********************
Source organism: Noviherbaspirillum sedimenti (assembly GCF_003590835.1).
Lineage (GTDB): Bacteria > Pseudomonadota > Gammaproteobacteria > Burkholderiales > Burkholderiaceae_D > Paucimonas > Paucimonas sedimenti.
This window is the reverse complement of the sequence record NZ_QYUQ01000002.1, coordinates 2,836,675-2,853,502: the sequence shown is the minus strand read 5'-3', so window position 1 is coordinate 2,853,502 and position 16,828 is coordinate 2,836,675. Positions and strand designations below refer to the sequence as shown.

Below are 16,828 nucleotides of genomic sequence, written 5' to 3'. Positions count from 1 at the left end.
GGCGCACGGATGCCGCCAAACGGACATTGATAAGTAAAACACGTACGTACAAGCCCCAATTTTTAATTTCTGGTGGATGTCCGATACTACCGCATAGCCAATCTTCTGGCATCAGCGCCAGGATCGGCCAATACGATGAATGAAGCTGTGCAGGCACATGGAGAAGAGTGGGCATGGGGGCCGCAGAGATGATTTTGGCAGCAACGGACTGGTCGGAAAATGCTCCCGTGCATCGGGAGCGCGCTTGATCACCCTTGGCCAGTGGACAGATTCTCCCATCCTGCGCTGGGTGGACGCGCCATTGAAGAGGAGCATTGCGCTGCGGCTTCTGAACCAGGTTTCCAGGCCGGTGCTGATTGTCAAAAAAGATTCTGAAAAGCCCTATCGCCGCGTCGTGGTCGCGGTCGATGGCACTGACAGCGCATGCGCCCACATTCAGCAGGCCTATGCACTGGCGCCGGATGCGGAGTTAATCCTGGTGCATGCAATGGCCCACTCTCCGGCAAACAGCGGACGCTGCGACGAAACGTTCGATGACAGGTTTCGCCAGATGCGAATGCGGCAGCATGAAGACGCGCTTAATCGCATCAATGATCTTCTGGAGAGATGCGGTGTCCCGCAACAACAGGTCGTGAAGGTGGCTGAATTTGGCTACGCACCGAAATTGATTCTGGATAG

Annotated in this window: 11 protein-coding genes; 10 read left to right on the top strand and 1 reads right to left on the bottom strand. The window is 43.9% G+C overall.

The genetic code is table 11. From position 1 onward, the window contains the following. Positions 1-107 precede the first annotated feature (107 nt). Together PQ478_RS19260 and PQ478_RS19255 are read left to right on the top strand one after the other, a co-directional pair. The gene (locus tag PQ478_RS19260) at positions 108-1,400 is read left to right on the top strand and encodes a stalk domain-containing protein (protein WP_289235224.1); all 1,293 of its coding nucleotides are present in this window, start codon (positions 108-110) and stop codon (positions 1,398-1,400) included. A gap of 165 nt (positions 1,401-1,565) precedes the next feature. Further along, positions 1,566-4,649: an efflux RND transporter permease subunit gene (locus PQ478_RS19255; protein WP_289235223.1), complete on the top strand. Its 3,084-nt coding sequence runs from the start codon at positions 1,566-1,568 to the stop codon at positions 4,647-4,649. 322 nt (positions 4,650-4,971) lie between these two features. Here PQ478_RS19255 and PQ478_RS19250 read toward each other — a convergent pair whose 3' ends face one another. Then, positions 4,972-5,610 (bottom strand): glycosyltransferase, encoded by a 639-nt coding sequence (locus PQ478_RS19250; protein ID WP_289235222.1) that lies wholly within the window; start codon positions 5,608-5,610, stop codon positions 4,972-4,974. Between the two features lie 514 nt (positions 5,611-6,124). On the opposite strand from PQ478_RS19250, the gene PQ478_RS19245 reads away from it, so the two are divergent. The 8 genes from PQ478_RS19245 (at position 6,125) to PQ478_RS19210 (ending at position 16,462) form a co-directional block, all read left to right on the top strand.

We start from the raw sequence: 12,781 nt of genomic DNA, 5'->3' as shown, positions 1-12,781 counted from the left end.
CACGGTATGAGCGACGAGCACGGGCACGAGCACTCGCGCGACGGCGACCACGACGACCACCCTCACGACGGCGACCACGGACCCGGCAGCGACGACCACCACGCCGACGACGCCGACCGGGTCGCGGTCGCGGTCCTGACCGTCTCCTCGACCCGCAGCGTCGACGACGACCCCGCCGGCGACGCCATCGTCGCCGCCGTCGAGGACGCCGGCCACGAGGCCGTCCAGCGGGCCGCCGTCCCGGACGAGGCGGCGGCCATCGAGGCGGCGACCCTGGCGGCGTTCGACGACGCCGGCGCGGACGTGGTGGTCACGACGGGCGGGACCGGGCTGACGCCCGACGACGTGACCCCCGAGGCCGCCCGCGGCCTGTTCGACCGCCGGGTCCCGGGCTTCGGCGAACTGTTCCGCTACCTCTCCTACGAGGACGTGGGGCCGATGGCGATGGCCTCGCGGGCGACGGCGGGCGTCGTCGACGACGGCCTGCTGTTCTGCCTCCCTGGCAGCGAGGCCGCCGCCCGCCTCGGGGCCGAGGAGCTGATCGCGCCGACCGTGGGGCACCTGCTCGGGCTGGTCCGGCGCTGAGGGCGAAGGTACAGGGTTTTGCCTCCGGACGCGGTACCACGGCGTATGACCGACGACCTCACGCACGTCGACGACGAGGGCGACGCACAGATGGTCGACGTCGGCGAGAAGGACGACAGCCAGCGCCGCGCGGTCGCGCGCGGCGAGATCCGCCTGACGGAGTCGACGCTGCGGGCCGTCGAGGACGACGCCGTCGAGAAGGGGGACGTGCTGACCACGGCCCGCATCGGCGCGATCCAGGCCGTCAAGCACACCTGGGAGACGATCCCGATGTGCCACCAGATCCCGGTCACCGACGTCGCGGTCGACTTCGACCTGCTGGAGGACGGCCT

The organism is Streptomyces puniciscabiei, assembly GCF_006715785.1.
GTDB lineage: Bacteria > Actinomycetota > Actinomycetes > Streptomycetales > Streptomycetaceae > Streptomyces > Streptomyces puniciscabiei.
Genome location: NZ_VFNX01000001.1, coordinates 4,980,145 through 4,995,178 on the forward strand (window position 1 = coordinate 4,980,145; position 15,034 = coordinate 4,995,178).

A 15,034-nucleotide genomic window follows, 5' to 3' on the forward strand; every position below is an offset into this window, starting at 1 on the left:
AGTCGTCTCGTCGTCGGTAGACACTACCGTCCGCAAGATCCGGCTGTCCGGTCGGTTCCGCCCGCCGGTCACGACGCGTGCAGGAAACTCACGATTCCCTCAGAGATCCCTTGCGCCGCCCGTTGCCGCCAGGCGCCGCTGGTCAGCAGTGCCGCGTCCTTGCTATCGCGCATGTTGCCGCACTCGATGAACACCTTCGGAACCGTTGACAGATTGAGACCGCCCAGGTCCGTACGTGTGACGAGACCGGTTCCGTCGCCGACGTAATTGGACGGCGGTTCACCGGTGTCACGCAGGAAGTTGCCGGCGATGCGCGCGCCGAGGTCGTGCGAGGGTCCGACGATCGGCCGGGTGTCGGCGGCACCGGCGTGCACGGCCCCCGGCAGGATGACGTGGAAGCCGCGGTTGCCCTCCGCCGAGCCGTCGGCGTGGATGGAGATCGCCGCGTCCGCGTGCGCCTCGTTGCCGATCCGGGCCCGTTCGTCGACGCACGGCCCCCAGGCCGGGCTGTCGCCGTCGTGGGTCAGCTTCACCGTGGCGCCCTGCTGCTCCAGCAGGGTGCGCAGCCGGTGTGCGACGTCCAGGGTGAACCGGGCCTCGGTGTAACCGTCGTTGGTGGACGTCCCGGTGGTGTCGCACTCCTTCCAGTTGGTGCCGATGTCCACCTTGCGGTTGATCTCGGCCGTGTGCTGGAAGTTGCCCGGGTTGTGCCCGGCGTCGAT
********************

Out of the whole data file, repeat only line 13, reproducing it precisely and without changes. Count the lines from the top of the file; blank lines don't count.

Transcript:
A 15,034-nucleotide genomic window follows, 5' to 3' on the forward strand; every position below is an offset into this window, starting at 1 on the left: